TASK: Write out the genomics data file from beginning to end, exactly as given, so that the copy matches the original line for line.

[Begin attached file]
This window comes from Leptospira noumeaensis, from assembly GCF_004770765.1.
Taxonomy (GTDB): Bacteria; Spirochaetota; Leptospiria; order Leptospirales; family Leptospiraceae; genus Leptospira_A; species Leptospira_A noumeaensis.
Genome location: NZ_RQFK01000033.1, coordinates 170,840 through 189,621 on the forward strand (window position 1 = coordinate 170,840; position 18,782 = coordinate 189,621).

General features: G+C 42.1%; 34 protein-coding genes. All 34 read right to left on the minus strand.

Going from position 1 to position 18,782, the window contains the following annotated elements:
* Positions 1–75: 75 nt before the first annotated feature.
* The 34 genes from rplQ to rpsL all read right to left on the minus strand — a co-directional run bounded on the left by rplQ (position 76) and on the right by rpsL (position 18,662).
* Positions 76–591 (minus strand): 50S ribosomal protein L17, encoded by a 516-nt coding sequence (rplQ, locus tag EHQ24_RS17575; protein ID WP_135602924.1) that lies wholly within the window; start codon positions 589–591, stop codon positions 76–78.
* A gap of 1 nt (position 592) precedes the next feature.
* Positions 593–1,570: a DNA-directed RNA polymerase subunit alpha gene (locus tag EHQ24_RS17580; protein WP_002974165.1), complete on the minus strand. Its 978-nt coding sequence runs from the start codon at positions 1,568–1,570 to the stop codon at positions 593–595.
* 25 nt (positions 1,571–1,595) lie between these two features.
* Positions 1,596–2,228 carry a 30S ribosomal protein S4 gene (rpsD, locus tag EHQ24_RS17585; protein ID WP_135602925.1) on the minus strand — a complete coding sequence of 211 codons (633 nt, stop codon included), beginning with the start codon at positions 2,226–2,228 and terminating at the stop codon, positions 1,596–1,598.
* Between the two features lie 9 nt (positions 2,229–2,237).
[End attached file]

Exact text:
This window comes from Leptospira noumeaensis, from assembly GCF_004770765.1.
Taxonomy (GTDB): Bacteria; Spirochaetota; Leptospiria; order Leptospirales; family Leptospiraceae; genus Leptospira_A; species Leptospira_A noumeaensis.
Genome location: NZ_RQFK01000033.1, coordinates 170,840 through 189,621 on the forward strand (window position 1 = coordinate 170,840; position 18,782 = coordinate 189,621).

General features: G+C 42.1%; 34 protein-coding genes. All 34 read right to left on the minus strand.

Going from position 1 to position 18,782, the window contains the following annotated elements:
* Positions 1–75: 75 nt before the first annotated feature.
* The 34 genes from rplQ to rpsL all read right to left on the minus strand — a co-directional run bounded on the left by rplQ (position 76) and on the right by rpsL (position 18,662).
* Positions 76–591 (minus strand): 50S ribosomal protein L17, encoded by a 516-nt coding sequence (rplQ, locus tag EHQ24_RS17575; protein ID WP_135602924.1) that lies wholly within the window; start codon positions 589–591, stop codon positions 76–78.
* A gap of 1 nt (position 592) precedes the next feature.
* Positions 593–1,570: a DNA-directed RNA polymerase subunit alpha gene (locus tag EHQ24_RS17580; protein WP_002974165.1), complete on the minus strand. Its 978-nt coding sequence runs from the start codon at positions 1,568–1,570 to the stop codon at positions 593–595.
* 25 nt (positions 1,571–1,595) lie between these two features.
* Positions 1,596–2,228 carry a 30S ribosomal protein S4 gene (rpsD, locus tag EHQ24_RS17585; protein ID WP_135602925.1) on the minus strand — a complete coding sequence of 211 codons (633 nt, stop codon included), beginning with the start codon at positions 2,226–2,228 and terminating at the stop codon, positions 1,596–1,598.
* Between the two features lie 9 nt (positions 2,229–2,237).